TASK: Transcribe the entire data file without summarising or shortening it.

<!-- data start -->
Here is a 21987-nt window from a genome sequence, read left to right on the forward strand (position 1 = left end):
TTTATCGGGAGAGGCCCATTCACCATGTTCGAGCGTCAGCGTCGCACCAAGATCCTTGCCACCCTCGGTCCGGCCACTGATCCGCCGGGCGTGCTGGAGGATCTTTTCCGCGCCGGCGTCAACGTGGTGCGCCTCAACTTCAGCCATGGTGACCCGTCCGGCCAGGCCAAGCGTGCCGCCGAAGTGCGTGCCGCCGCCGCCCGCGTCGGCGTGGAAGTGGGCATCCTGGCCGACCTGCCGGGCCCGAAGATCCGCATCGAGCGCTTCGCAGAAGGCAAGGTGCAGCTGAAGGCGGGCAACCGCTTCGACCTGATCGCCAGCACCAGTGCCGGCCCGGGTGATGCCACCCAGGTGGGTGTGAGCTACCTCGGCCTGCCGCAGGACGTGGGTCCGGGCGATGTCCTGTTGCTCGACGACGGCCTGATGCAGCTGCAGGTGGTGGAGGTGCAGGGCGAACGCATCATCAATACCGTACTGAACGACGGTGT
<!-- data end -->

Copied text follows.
Here is a 21987-nt window from a genome sequence, read left to right on the forward strand (position 1 = left end):
TTTATCGGGAGAGGCCCATTCACCATGTTCGAGCGTCAGCGTCGCACCAAGATCCTTGCCACCCTCGGTCCGGCCACTGATCCGCCGGGCGTGCTGGAGGATCTTTTCCGCGCCGGCGTCAACGTGGTGCGCCTCAACTTCAGCCATGGTGACCCGTCCGGCCAGGCCAAGCGTGCCGCCGAAGTGCGTGCCGCCGCCGCCCGCGTCGGCGTGGAAGTGGGCATCCTGGCCGACCTGCCGGGCCCGAAGATCCGCATCGAGCGCTTCGCAGAAGGCAAGGTGCAGCTGAAGGCGGGCAACCGCTTCGACCTGATCGCCAGCACCAGTGCCGGCCCGGGTGATGCCACCCAGGTGGGTGTGAGCTACCTCGGCCTGCCGCAGGACGTGGGTCCGGGCGATGTCCTGTTGCTCGACGACGGCCTGATGCAGCTGCAGGTGGTGGAGGTGCAGGGCGAACGCATCATCAATACCGTACTGAACGACGGTGT